…Mallory racin’ distributor for Slant-6


all about to head for the nearest U.S. Post Office. it was sort of a –wheelbarrow– laundry basket full of pebbles and stones in context of the overall mountain, but it was a start.

Parts is parts!


Stephen Pellegrino’s onrunning series about Consumer Reports has me in mind of a longstanding feature in the endpages of that publication. “Selling It” is a show-and-tell of advertising and packaging CR considered deceptive, tricky, goofy, thoughtless, or poorly-worded. Well, I guess I’ve got some tales of selling it, too.

About 15 years ago, this highly recommendable book came out. It was launched at one or another SAE function in Detroit, which author Bill Weertman attended to give a talk on the Hemi engine. I also attended, and had put out a call for interest on autographed copies. I bought a dozen or so, and Bill signed ’em for me (at that time the price was much lower). I sent them out to everyone who’d squawked, and about a week later everyone had their copy…except for one dude in Argentina. His copy never arrived, and the post office eventually did their trace, the result of which was ¯\_(ツ)_/¯.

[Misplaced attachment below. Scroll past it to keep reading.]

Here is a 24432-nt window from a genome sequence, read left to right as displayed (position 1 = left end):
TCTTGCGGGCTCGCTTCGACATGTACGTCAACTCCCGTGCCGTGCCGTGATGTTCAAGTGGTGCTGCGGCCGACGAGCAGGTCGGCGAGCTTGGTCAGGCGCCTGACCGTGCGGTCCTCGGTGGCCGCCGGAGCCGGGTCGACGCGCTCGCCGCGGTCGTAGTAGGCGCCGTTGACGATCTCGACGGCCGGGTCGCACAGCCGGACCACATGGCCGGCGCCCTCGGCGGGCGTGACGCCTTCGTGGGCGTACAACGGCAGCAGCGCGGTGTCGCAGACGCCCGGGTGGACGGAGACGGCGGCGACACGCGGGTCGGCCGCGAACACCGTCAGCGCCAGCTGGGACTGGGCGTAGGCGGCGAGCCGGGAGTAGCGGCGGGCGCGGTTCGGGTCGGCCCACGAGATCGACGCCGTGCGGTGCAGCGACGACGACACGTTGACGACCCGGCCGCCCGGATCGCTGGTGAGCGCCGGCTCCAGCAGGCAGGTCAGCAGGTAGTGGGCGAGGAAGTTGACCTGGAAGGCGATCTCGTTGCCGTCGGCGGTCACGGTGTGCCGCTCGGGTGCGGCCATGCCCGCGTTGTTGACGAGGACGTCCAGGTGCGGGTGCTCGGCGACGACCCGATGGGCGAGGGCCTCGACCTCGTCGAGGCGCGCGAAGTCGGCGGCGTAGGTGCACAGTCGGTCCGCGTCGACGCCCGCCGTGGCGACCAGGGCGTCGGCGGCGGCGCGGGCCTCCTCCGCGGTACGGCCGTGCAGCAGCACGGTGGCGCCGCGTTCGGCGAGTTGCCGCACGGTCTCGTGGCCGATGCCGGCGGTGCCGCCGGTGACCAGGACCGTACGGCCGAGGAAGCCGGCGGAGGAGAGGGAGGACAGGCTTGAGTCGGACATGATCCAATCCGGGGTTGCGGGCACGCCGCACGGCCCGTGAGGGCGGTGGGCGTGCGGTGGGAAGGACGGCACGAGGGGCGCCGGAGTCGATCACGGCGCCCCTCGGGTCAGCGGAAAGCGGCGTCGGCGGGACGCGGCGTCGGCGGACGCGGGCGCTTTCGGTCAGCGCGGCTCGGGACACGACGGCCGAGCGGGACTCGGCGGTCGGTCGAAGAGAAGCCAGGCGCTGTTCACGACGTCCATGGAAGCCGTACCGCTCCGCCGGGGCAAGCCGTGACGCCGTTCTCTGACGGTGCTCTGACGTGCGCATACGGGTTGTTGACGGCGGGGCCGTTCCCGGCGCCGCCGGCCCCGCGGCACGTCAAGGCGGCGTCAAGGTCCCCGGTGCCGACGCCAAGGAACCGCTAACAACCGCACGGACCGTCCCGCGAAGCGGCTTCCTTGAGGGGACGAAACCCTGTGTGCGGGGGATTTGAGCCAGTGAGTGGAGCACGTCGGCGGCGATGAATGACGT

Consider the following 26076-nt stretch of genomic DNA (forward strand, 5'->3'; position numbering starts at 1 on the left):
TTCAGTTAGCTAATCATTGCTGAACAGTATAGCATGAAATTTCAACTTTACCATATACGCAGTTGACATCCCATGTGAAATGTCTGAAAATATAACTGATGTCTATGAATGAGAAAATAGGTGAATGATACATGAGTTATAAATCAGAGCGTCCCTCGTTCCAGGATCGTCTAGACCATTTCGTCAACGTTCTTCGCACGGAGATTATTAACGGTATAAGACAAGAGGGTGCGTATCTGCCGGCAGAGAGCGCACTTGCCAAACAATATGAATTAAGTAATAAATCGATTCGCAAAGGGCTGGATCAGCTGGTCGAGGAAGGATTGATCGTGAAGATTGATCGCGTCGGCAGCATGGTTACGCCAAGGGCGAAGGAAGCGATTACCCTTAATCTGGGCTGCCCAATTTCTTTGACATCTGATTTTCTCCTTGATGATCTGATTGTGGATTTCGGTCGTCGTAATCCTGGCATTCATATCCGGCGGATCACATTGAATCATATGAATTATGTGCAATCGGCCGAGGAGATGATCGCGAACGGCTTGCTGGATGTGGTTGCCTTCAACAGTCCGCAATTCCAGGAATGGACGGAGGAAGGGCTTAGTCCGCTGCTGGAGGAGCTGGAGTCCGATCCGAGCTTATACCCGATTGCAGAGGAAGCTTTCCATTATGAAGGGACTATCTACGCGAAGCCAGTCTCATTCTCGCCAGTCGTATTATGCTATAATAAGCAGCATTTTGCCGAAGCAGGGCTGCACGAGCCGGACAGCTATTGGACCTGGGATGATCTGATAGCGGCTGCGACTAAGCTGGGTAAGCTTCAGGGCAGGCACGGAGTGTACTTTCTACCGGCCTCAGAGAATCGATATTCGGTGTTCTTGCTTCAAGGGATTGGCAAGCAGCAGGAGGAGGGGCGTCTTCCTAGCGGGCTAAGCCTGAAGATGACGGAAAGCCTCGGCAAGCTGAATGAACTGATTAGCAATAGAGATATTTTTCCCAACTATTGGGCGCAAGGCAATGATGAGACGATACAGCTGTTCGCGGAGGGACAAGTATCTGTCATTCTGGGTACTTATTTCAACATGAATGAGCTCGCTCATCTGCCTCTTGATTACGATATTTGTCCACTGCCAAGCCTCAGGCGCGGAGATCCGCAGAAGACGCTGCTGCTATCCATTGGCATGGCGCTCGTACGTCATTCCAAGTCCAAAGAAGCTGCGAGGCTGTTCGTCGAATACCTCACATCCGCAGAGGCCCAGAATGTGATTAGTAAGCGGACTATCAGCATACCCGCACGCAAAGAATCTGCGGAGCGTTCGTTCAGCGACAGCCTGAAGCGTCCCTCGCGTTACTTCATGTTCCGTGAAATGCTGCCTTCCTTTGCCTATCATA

A year(!) later, the book arrived back at my address in Seattle, still in the undamaged packaging I’d applied, with stampings and markings and stickers indicating it had enjoyed a prolonged all-expense-paid trip round the world.